losses that would be inherent with body diode reverse recovery. extremely low RDS(on). The combination of devices shown in Fig. 2 is
Owing to the finite switching time of the MOSFETs, dead-time is used to replace a single switch in a bridge circuit. As the MOSFETs
required in a bridge circuit to prevent short circuiting of the DC bus are connected with common sources, they can be gated from the same
and causing shoot through. Using the MOSFET channel for current gate drive circuit, requiring no additional complexity of the controller.
free-wheeling without dead-time can result in large current spikes
through two series connected devices in the active state [4]. Experimental results and conclusions: This technique is experimentally
Implementing the necessary dead-time will thus normally cause the acti- verified using a single phase H-bridge (Fig. 3) configuration modulating
vation of the body diode to shunt the free-wheeling current and switch- a 50 Hz sinusoidal output current. With VDC ¼ 200 V running at
ing losses are subject to the undesirable effects of its reverse recovery. 0.5 kW with an RL load and a varied PWM carrier from 5 to 70 kHz
To allow dead-time and still prevent activation of the body diode, the and 1 ms dead-time. Upper device blocking voltage VBR ¼ 600 V
use of an additional series MOSFET connected with common sources with RDS(on) ¼ 35 mV (APT77N60JC3), lower device VBR ¼ 20 V
(Fig. 2) will block the free-wheeling current and shunt it through a with RDS(on) ¼ 1 mV (IRF1324S-7PPbF) and a fast external diode

ELECTRONICS LETTERS 28th August 2008 Vol. 44 No. 18

(CSD10120). Fig. 4 shows the efficiency of this new switching configur- References
ation when compared with only a high voltage MOSFET and a body
1 Dodge, J.: ‘Power MOSFET tutorial’, Advanced Power Technology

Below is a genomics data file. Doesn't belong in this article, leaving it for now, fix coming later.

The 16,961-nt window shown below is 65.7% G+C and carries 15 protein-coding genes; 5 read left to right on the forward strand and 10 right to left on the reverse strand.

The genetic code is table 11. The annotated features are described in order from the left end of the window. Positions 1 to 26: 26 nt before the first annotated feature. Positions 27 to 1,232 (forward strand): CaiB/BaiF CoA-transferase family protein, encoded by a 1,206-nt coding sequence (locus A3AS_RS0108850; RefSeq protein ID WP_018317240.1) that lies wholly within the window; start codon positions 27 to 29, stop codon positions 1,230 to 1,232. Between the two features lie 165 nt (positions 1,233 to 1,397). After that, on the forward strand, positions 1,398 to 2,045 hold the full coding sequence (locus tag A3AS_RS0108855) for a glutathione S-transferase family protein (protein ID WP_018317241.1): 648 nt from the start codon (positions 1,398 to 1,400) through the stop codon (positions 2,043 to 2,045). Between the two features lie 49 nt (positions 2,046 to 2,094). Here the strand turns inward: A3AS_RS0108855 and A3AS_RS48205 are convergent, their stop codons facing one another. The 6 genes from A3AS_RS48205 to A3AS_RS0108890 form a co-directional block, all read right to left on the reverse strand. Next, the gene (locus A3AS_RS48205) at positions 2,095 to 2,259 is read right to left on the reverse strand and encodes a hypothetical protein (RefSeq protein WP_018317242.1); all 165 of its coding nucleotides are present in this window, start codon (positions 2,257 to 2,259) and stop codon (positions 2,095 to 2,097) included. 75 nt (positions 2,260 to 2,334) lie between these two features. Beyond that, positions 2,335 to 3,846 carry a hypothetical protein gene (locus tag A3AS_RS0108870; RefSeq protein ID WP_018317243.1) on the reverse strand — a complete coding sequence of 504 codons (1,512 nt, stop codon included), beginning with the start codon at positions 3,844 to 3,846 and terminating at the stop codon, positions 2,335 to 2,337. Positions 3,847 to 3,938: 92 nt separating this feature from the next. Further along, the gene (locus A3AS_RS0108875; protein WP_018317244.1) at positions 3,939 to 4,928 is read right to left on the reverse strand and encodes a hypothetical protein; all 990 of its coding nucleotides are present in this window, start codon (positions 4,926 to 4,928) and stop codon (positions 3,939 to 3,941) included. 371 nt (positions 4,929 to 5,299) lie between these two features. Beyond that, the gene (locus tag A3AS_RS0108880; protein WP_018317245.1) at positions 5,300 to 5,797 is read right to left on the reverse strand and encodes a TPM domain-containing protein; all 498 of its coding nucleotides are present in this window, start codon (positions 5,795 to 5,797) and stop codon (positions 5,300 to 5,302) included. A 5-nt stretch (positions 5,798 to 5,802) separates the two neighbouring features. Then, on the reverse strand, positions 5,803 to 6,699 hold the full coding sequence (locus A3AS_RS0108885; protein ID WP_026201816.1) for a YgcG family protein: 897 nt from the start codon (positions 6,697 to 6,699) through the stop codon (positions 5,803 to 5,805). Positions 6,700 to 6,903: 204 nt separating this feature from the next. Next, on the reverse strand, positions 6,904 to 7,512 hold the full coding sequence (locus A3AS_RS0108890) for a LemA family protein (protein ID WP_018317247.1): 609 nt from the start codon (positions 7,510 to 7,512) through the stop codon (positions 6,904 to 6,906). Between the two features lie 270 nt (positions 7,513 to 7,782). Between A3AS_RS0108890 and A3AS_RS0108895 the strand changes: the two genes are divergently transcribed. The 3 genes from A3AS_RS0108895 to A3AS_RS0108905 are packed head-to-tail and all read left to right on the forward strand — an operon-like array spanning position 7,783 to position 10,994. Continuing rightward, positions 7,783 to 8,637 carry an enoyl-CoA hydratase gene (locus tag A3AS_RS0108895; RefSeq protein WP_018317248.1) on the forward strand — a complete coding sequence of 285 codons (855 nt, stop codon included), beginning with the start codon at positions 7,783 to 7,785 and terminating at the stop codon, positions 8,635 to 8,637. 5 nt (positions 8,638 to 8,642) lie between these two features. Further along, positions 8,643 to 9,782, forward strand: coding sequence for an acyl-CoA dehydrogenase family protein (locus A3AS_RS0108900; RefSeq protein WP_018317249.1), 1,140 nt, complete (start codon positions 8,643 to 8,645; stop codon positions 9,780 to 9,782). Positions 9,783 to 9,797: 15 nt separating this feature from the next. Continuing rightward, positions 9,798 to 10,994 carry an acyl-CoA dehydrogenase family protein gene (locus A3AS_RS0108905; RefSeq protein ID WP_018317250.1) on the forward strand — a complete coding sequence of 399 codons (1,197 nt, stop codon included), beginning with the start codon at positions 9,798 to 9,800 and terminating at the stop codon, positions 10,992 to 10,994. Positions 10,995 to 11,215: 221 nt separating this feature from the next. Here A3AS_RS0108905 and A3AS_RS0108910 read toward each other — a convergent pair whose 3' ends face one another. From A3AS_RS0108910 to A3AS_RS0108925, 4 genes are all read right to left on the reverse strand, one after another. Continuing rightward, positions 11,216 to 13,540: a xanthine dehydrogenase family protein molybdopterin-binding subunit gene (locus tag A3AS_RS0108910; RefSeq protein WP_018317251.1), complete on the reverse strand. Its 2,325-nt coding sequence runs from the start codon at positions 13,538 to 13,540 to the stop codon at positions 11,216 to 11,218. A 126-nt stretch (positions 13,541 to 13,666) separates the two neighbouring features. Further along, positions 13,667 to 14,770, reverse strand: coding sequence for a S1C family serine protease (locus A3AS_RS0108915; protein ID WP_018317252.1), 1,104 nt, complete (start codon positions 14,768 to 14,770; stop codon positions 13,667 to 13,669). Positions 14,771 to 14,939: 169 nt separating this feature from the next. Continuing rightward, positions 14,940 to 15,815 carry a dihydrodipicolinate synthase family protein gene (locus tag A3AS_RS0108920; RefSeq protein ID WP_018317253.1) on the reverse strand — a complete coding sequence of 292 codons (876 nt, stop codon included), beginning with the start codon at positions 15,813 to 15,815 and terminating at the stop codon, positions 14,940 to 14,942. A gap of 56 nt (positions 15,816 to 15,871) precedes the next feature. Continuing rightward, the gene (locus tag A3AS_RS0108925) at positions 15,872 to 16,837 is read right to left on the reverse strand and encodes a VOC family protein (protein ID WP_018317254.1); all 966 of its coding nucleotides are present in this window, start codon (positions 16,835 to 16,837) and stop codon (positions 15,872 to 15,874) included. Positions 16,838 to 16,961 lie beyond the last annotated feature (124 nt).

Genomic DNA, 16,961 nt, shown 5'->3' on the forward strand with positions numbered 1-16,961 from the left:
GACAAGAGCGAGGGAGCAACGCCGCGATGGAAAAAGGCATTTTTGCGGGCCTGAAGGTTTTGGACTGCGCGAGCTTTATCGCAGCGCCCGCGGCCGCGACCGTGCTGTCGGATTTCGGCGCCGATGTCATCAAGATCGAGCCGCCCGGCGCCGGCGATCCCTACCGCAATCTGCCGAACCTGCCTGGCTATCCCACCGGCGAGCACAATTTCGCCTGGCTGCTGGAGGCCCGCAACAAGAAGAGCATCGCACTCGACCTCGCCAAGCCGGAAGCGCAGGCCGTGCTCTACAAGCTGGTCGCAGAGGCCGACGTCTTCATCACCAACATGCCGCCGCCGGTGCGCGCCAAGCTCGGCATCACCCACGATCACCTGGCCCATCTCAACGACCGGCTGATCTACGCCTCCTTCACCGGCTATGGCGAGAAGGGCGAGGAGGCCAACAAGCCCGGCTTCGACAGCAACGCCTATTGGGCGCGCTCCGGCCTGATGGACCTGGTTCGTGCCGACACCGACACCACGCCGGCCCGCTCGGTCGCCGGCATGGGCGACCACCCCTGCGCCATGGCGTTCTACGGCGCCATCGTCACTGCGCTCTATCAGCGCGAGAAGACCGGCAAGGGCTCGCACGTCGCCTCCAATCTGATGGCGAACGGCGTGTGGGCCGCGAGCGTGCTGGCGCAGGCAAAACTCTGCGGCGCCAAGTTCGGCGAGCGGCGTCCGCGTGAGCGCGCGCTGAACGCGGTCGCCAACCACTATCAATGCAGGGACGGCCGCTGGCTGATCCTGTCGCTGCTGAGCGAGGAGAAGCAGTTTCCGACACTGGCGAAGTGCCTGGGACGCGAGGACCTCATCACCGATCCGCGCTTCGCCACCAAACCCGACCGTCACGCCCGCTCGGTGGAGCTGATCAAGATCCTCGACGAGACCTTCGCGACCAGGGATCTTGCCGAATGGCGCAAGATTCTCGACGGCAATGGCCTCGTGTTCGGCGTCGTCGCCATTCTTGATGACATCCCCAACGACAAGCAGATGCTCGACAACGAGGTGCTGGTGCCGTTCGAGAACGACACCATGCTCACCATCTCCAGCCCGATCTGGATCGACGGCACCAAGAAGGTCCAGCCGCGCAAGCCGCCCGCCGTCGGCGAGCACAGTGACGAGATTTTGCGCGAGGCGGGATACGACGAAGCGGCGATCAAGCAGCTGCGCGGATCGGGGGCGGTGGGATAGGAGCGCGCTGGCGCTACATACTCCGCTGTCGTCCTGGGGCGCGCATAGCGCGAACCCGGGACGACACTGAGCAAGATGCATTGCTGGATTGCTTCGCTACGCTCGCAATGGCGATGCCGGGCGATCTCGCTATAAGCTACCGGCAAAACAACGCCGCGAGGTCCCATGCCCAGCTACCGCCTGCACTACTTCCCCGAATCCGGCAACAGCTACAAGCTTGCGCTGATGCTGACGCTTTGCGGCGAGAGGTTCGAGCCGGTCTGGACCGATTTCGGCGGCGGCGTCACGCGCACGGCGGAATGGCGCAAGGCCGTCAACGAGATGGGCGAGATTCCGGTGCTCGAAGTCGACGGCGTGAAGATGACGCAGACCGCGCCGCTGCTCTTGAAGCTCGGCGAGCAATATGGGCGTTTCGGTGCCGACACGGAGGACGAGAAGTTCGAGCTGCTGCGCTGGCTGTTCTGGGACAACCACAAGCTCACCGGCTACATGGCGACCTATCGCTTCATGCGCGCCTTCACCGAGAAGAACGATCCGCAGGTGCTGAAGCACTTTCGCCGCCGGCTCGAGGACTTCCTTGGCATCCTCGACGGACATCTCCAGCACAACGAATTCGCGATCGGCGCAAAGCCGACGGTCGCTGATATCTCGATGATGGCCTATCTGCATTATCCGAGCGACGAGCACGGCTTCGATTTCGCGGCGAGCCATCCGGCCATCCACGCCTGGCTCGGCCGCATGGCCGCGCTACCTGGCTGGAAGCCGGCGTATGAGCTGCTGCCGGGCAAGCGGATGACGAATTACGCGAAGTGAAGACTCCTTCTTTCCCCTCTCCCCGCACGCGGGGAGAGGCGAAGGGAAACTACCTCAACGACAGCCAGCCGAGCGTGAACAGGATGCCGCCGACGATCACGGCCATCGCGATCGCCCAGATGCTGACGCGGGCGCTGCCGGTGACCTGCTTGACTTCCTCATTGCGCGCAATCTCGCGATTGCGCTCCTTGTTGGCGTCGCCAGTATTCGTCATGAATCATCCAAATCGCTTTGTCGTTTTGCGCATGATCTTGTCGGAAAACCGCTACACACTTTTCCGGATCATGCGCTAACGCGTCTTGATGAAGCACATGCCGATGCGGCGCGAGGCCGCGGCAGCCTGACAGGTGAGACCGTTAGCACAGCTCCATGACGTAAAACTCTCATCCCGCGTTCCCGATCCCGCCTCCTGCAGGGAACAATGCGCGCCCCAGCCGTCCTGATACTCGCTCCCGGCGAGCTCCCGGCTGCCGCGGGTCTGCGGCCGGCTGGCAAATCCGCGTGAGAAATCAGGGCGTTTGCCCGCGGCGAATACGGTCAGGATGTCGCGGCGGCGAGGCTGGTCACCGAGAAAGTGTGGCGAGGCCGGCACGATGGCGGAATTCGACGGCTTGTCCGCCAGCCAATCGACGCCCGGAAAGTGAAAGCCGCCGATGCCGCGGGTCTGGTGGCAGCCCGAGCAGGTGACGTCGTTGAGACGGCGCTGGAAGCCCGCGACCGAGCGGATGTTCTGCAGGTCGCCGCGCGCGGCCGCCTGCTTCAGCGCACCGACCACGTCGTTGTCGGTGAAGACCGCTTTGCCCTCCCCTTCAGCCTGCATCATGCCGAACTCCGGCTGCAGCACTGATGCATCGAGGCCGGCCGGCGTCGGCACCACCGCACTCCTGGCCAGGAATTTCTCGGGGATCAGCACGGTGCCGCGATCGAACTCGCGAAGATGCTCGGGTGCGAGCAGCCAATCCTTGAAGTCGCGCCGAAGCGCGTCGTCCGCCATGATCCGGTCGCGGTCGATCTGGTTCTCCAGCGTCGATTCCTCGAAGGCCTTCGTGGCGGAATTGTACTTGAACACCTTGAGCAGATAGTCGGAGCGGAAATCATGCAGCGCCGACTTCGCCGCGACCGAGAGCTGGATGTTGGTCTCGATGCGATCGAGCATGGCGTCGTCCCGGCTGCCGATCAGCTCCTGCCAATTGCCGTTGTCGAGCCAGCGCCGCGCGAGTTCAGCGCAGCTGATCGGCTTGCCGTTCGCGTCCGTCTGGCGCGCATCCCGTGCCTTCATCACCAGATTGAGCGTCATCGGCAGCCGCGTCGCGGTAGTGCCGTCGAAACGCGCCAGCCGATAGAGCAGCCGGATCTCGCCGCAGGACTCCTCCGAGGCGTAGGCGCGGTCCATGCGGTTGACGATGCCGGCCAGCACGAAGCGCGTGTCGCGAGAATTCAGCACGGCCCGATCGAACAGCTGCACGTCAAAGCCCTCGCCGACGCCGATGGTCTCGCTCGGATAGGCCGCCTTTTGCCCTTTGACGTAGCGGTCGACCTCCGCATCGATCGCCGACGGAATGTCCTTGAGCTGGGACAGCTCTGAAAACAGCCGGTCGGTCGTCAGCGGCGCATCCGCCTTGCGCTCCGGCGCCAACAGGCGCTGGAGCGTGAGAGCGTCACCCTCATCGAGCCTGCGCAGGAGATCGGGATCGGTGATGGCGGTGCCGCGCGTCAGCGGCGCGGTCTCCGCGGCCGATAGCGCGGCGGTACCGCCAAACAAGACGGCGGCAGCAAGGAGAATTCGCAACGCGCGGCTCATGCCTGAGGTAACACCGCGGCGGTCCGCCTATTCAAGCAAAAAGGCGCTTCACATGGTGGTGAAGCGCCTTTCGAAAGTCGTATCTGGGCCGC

diode as the switching device over a range of PWM frequencies. The applications guide, (Microsemi application note)
results show that losses can be significantly reduced when using the 2 Ferreira, A., and Simas, M.I.C.: ‘Power MOSFETs reverse conduction
MOSFET channel to free-wheel inductive current in a hard-switched revisited’. Power Electronics Specialists Conf., June 1991, pp. 416–422
power converter. A second low voltage MOSFET is used in conjunction 3 Jinno, M., Chen, P.-Y., and Shie, Y.-M.: ‘Study on the reverse
with a fast recovery diode to allow adequate dead-time while giving conduction of synchronous rectifiers’. TENCON 2006. 2006 IEEE
minimal loss during forward conduction. This technique is particularly Region 10 Conf., November 2006, pp. 1– 4
useful when a high efficiency and high PWM switching frequency are 4 Huselstein, J.-J., Gauthier, C., and Glaize, C.: ‘Use of the MOSFET
required. channel reverse conduction in an inverter for suppression of the
integral diode recovery current’. Conf. on Power Electronics and
Applications, 1993, Vol. 2, pp. 431– 436
# The Institution of Engineering and Technology 2008
20 May 2008
Electronics Letters online no: 20081414
doi: 10.1049/el:20081414
W.M. Blewitt (Department of Electrical, Electronic & Computer
Engineering, Merz Court, University of Newcastle upon Tyne, NE1
7RU, United Kingdom)
D.I. Gurwicz (TurboPowerSystems Ltd, Queens Way North, Team
Valley, Gateshead NE11 0NX, United Kingdom)

ELECTRONICS LETTERS 28th August 2008 Vol. 44 No. 18